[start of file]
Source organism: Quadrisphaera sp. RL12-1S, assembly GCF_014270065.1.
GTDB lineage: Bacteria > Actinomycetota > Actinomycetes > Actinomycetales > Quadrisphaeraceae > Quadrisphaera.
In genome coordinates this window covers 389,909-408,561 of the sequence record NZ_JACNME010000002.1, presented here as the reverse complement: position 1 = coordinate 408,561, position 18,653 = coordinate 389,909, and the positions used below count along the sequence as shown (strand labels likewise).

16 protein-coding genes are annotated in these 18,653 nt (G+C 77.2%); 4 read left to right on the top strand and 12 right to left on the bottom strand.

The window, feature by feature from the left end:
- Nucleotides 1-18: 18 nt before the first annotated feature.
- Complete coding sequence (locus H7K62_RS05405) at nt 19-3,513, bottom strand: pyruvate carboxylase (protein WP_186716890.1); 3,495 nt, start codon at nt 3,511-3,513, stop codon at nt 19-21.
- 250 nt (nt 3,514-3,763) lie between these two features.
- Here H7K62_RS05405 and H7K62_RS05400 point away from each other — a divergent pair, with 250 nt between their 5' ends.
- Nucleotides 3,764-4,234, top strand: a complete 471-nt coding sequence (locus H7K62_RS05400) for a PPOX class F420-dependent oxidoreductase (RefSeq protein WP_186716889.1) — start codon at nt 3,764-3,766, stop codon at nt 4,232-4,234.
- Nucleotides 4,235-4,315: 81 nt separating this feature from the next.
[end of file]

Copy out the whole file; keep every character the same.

Source organism: Quadrisphaera sp. RL12-1S, assembly GCF_014270065.1.
GTDB lineage: Bacteria > Actinomycetota > Actinomycetes > Actinomycetales > Quadrisphaeraceae > Quadrisphaera.
In genome coordinates this window covers 389,909-408,561 of the sequence record NZ_JACNME010000002.1, presented here as the reverse complement: position 1 = coordinate 408,561, position 18,653 = coordinate 389,909, and the positions used below count along the sequence as shown (strand labels likewise).

16 protein-coding genes are annotated in these 18,653 nt (G+C 77.2%); 4 read left to right on the top strand and 12 right to left on the bottom strand.

The window, feature by feature from the left end:
- Nucleotides 1-18: 18 nt before the first annotated feature.
- Complete coding sequence (locus H7K62_RS05405) at nt 19-3,513, bottom strand: pyruvate carboxylase (protein WP_186716890.1); 3,495 nt, start codon at nt 3,511-3,513, stop codon at nt 19-21.
- 250 nt (nt 3,514-3,763) lie between these two features.
- Here H7K62_RS05405 and H7K62_RS05400 point away from each other — a divergent pair, with 250 nt between their 5' ends.
- Nucleotides 3,764-4,234, top strand: a complete 471-nt coding sequence (locus H7K62_RS05400) for a PPOX class F420-dependent oxidoreductase (RefSeq protein WP_186716889.1) — start codon at nt 3,764-3,766, stop codon at nt 4,232-4,234.
- Nucleotides 4,235-4,315: 81 nt separating this feature from the next.